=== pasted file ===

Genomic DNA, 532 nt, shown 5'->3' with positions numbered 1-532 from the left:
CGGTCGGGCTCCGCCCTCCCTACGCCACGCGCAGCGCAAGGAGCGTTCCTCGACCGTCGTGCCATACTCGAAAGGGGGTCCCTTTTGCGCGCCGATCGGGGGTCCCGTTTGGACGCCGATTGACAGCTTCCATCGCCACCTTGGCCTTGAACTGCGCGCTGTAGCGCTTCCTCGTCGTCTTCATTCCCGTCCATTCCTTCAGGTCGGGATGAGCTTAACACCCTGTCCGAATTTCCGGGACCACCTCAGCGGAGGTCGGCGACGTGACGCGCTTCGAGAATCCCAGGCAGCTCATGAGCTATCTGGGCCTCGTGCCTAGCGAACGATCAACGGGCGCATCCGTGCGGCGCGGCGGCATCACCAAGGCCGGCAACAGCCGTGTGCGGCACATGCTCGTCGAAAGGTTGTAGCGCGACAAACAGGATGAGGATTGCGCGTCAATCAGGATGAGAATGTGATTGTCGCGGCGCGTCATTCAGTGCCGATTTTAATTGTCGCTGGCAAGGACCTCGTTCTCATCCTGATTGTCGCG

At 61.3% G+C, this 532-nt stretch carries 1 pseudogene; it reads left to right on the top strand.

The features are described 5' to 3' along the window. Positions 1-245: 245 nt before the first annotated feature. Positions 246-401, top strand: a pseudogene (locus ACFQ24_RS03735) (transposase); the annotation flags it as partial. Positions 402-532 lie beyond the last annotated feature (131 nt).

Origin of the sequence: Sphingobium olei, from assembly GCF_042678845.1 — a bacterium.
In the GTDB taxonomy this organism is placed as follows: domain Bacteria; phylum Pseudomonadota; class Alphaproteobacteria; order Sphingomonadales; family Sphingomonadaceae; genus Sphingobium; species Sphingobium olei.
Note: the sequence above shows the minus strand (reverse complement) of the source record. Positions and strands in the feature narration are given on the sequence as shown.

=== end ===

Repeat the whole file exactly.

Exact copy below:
Genomic DNA, 532 nt, shown 5'->3' with positions numbered 1-532 from the left:
CGGTCGGGCTCCGCCCTCCCTACGCCACGCGCAGCGCAAGGAGCGTTCCTCGACCGTCGTGCCATACTCGAAAGGGGGTCCCTTTTGCGCGCCGATCGGGGGTCCCGTTTGGACGCCGATTGACAGCTTCCATCGCCACCTTGGCCTTGAACTGCGCGCTGTAGCGCTTCCTCGTCGTCTTCATTCCCGTCCATTCCTTCAGGTCGGGATGAGCTTAACACCCTGTCCGAATTTCCGGGACCACCTCAGCGGAGGTCGGCGACGTGACGCGCTTCGAGAATCCCAGGCAGCTCATGAGCTATCTGGGCCTCGTGCCTAGCGAACGATCAACGGGCGCATCCGTGCGGCGCGGCGGCATCACCAAGGCCGGCAACAGCCGTGTGCGGCACATGCTCGTCGAAAGGTTGTAGCGCGACAAACAGGATGAGGATTGCGCGTCAATCAGGATGAGAATGTGATTGTCGCGGCGCGTCATTCAGTGCCGATTTTAATTGTCGCTGGCAAGGACCTCGTTCTCATCCTGATTGTCGCG

At 61.3% G+C, this 532-nt stretch carries 1 pseudogene; it reads left to right on the top strand.

The features are described 5' to 3' along the window. Positions 1-245: 245 nt before the first annotated feature. Positions 246-401, top strand: a pseudogene (locus ACFQ24_RS03735) (transposase); the annotation flags it as partial. Positions 402-532 lie beyond the last annotated feature (131 nt).

Origin of the sequence: Sphingobium olei, from assembly GCF_042678845.1 — a bacterium.
In the GTDB taxonomy this organism is placed as follows: domain Bacteria; phylum Pseudomonadota; class Alphaproteobacteria; order Sphingomonadales; family Sphingomonadaceae; genus Sphingobium; species Sphingobium olei.
Note: the sequence above shows the minus strand (reverse complement) of the source record. Positions and strands in the feature narration are given on the sequence as shown.